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Standing in the gap

Posted: June 6, 2009 7:53 p.m.
Updated: June 7, 2009 4:55 a.m.
Over the past two years, the gap has been closing between registered Democrats and Republicans in the 25th Congressional District, and both sides are gearing up for a run at gaining the high ground in 2010's election.

Represented by Congressman Howard "Buck" McKeon, R-Santa Clarita, the 25th is one of the largest districts in the state, including the Santa Clarita and Antelope valleys, San Bernardino County and stretching north to Mono and Inyo counties.

In May, the 25th district comprised 131,527 registered Democrats, 136,792 registered Republicans and 63,540 registered as "decline to state" - reflecting a 1.52-percent margin between the two parties' registration, according to information provided by the Secretary of State's office.

By comparison, in February 2007 the margin was 8.79 percent.

The 25th district is one of eight in California where President Barack Obama won in traditionally staunch Republican areas. As a result, Democrats are keeping a close eye on the eight districts as they strive to turn the 25th districts' tide in their favor.

"We've seen a constant pattern even after the (presidential) election," said Darren W. Parker, vice-chairman for region one of the Los Angeles County Democratic Party. "We believe that (McKeon's) is a winnable seat."

McKeon has represented the 25th district since 1992.

Parker said Obama's election was a high point in a several-year shift of "Americans (starting) to believe their vote counts.

"Not that Buck is a bad guy, (but) we believe that we have candidates who are ready."

The shift in party affiliation is due in part to an influx of new residents in the region, according to political consultant Allan Hoffenblum, publisher of the California Target Book, which tracks federal and state legislative races in California.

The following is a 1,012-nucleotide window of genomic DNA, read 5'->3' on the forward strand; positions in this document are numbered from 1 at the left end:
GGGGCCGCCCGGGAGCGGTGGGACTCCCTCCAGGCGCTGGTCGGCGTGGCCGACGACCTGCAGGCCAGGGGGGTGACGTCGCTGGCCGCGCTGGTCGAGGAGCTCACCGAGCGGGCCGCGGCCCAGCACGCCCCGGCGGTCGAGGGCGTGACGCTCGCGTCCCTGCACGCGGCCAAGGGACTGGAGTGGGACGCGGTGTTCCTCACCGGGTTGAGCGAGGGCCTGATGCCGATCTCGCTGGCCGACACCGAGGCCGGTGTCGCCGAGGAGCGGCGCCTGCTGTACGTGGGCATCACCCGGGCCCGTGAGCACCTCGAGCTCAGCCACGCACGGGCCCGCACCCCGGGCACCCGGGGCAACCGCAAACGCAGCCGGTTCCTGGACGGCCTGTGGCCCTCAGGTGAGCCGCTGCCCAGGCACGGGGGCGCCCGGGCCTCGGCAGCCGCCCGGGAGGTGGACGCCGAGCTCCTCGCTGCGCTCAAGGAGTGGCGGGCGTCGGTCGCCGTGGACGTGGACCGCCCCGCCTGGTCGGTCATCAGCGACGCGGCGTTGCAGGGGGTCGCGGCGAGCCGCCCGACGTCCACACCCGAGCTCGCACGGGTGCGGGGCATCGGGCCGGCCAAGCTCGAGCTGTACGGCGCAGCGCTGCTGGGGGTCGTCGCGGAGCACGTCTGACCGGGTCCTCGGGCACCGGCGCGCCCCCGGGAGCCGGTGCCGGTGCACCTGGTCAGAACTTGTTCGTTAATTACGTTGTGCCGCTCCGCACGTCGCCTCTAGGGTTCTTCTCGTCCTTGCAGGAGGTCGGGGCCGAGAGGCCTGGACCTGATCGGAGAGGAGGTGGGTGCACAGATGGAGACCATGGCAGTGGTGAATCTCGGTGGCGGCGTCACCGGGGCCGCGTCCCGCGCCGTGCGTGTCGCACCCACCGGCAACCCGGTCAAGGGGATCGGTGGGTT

"What's happening is ... there's been a large migration of Latino and Asian voters to the Antelope Valley area," he said. "And they're not voting Republican these days. Right now, they're just turned off by the Republican party."

Part of what has turned minority voters off to the Republican party, he said, is what he called a "shrillness" projected by some legislators regarding immigration issues. He said McKeon has not been one of those politicians.

In an April 14 column that appeared on, Hoffenblum wrote that 2010 will "become one of the most competitive November general election campaigns since the current (district) lines were drawn in 2001.

"The question now is, will the California Republican Party have sufficient numbers, dollars and political smarts needed to put up a good fight?"

All things considered, the longtime Republican said he'd be surprised if McKeon - who won with 58 percent of the vote in 2008 and 65 percent in 2006 - is in any true danger of losing his seat in 2010.

McKeon is keeping an eye on the statistics, said Bob Haueter, Buck McKeon's deputy chief of staff.

"We're very concerned about declining registration," he said Friday. "The general mood (about) Congress is, ‘throw all the bums out.'"

The upside of the voter shift, he said, is that people have been switching to "decline-to-state," an indicator they're somewhat disillusioned by both parties.

"With the right message and the right outreach, we can reach them," he said. "This election, people will be voting on policies."

McKeon's voting record is one tool the Democratic Congressional Campaign Committee aims to use in persuading voters to step across the aisle.

"At this point, we're working to hold Congressman McKeon accountable (and) make sure his constituents are aware he's taking positions not in (their) best interest," DCCC spokesman Andrew Stone told The Signal on Thursday.

Among those positions, the committee has cited McKeon's "no" vote on President Obama's American Recovery and Reinvestment Act - from which Santa Clarita is receiving some $13.5 million - approved earlier this year.

Local grass roots efforts will be key to voter education, Stone said.

Meanwhile, Republicans are echoing Hoffenblum's position that the 25th District is safe from a Democratic overthrow, according to Joanna Burgos with the National Republican Congressional Committee.

"McKeon has a strong base," she said. "Reckless spending habits (in Washington, D.C.) are really hitting a nerve back home."
The coming election cycle will call for lots of outreach, Burgos said.

"Some Republicans may have gotten a little comfortable," she said. "I think you'll see a lot of the Republican incumbents make more of an effort (to connect with constituents)."


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